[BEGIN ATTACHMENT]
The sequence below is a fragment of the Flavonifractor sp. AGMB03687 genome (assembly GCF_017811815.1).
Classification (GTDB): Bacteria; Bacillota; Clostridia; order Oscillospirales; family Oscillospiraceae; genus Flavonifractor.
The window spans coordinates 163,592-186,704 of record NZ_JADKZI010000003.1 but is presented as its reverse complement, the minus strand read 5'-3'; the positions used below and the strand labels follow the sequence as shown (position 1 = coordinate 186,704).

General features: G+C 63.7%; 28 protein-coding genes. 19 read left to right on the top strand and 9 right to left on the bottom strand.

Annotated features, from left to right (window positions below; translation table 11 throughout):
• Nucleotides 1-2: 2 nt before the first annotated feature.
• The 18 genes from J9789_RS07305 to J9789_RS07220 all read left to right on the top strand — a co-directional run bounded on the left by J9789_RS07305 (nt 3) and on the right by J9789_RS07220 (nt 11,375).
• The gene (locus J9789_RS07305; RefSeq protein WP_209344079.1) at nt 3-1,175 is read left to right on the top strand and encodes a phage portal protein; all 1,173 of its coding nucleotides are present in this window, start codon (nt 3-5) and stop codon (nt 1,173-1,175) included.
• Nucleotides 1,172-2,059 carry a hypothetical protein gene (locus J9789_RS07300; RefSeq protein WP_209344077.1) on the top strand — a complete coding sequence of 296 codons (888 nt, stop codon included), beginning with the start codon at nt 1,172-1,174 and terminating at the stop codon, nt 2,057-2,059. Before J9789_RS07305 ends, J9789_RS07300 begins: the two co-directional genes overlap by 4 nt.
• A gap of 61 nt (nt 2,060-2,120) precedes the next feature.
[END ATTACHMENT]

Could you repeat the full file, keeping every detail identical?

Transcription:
The sequence below is a fragment of the Flavonifractor sp. AGMB03687 genome (assembly GCF_017811815.1).
Classification (GTDB): Bacteria; Bacillota; Clostridia; order Oscillospirales; family Oscillospiraceae; genus Flavonifractor.
The window spans coordinates 163,592-186,704 of record NZ_JADKZI010000003.1 but is presented as its reverse complement, the minus strand read 5'-3'; the positions used below and the strand labels follow the sequence as shown (position 1 = coordinate 186,704).

General features: G+C 63.7%; 28 protein-coding genes. 19 read left to right on the top strand and 9 right to left on the bottom strand.

Annotated features, from left to right (window positions below; translation table 11 throughout):
• Nucleotides 1-2: 2 nt before the first annotated feature.
• The 18 genes from J9789_RS07305 to J9789_RS07220 all read left to right on the top strand — a co-directional run bounded on the left by J9789_RS07305 (nt 3) and on the right by J9789_RS07220 (nt 11,375).
• The gene (locus J9789_RS07305; RefSeq protein WP_209344079.1) at nt 3-1,175 is read left to right on the top strand and encodes a phage portal protein; all 1,173 of its coding nucleotides are present in this window, start codon (nt 3-5) and stop codon (nt 1,173-1,175) included.
• Nucleotides 1,172-2,059 carry a hypothetical protein gene (locus J9789_RS07300; RefSeq protein WP_209344077.1) on the top strand — a complete coding sequence of 296 codons (888 nt, stop codon included), beginning with the start codon at nt 1,172-1,174 and terminating at the stop codon, nt 2,057-2,059. Before J9789_RS07305 ends, J9789_RS07300 begins: the two co-directional genes overlap by 4 nt.
• A gap of 61 nt (nt 2,060-2,120) precedes the next feature.